Credit conditions remained strong in the second quarter of 2014, according to agricultural bankers in the Tenth District of the Federal Reserve, but lower farm income as a result of lower crop prices could put pressure on credit quality going forward.

Ag credit conditions remain strong despite lower farm incomeNearly 220 ag bankers from Colorado, Kansas, Nebraska, Oklahoma, Wyoming, New Mexico and Missouri responded to the Federal Reserve’s Second Quarter Survey of Agricultural Credit Conditions. According to the survey, bankers reported very few past due farm loans in the second quarter, and they do not anticipate significant loan repayment problems this year.

The decline in loan repayment rates were in states heavily dependent on crop production, particularly Nebraska, according to the survey. In contest, improved profitability in the beef cattle industry led to strengthened loan repayment rates in Oklahoma in the second quarter, according to the survey.

Cropland values were generally steady, according to the survey. Despite being 6 percent above year-ago levels, irrigated and non-irrigated cropland values only increased 1 percent from the first to second quarters of 2014.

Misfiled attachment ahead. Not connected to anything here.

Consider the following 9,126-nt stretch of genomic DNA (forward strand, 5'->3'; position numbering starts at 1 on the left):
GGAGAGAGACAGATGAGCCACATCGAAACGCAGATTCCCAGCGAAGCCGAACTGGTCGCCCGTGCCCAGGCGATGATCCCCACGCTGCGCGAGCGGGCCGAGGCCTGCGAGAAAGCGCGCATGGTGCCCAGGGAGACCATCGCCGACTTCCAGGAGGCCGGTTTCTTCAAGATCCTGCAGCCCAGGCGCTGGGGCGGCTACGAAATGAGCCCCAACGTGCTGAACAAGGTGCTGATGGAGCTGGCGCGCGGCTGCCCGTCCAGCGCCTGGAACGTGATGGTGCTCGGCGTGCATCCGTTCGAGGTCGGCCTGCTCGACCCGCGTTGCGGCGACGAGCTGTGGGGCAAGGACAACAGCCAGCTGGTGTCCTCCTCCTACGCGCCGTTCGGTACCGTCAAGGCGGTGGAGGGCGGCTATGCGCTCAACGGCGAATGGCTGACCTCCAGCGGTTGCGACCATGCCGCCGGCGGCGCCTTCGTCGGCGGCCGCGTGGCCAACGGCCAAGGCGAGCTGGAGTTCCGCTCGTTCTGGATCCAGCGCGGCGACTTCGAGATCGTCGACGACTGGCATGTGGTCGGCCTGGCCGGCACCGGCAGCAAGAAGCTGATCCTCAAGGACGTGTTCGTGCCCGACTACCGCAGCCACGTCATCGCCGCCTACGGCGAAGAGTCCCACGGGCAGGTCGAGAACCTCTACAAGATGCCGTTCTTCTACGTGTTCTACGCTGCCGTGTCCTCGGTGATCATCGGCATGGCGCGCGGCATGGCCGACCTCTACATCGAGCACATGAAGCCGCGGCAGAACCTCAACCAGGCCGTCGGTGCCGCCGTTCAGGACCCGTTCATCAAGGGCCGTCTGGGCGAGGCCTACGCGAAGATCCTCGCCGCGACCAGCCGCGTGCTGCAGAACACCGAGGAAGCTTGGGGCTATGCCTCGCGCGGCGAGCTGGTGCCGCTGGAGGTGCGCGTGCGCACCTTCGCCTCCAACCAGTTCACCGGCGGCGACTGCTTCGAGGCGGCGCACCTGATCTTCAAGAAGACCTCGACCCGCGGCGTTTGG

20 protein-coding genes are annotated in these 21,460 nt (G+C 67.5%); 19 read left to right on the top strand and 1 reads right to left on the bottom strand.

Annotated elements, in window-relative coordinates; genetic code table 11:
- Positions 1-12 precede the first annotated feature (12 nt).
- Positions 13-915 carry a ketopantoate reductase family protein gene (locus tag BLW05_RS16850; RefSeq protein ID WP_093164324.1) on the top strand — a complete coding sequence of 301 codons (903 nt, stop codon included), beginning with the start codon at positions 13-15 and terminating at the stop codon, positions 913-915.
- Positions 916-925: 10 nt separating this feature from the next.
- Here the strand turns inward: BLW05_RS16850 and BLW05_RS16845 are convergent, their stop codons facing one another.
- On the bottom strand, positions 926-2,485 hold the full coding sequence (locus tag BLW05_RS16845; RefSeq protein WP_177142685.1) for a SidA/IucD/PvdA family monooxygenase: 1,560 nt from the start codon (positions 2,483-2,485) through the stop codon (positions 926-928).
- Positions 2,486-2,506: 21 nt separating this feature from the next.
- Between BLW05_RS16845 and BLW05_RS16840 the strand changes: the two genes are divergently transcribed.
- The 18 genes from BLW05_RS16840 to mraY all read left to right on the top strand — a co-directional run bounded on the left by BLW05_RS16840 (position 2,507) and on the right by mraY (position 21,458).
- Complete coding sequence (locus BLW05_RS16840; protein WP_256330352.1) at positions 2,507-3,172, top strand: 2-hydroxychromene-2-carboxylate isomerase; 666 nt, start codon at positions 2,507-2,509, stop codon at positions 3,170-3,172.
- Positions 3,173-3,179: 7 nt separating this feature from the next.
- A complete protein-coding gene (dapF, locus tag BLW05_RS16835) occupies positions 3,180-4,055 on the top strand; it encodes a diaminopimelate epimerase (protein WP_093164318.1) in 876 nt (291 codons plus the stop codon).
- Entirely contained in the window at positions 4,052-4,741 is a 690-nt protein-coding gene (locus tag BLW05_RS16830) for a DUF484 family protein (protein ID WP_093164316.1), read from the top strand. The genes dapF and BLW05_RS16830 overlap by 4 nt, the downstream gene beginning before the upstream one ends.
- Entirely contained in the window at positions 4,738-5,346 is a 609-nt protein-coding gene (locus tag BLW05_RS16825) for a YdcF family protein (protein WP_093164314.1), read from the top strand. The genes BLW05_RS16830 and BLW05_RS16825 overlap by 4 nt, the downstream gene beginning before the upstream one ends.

Ranchland value, conversely, continued rising supported by demand for high-quality pastures to graze livestock. According to the survey, ranchland values increased more than 2 percent from the first to the second quarter of 2014 and were more than 9 percent higher than levels at this time last year.

Bankers responding to the survey anticipate current trends in farmland and ranchland values to continue for the rest of the growing season.

Looking forward, some bankers responding to the survey said while “past profits and crop insurance may help mitigate shrinking margins in 2014, financial stress for crop producers could mount in 2015 in net returns do not improve.”

The bankers also said a large fall harvest could keep prices low through the beginning of next year, resulting in lower crop insurance revenue protection in 2015. They said loan quality may become more of a concern in the future if declining profit margins put additional pressure on repayment rates.

“With grain prices continuing to decline there is sure to be some decline in credit quality,” said one Central Nebraska banker.

To read more from the survey, click here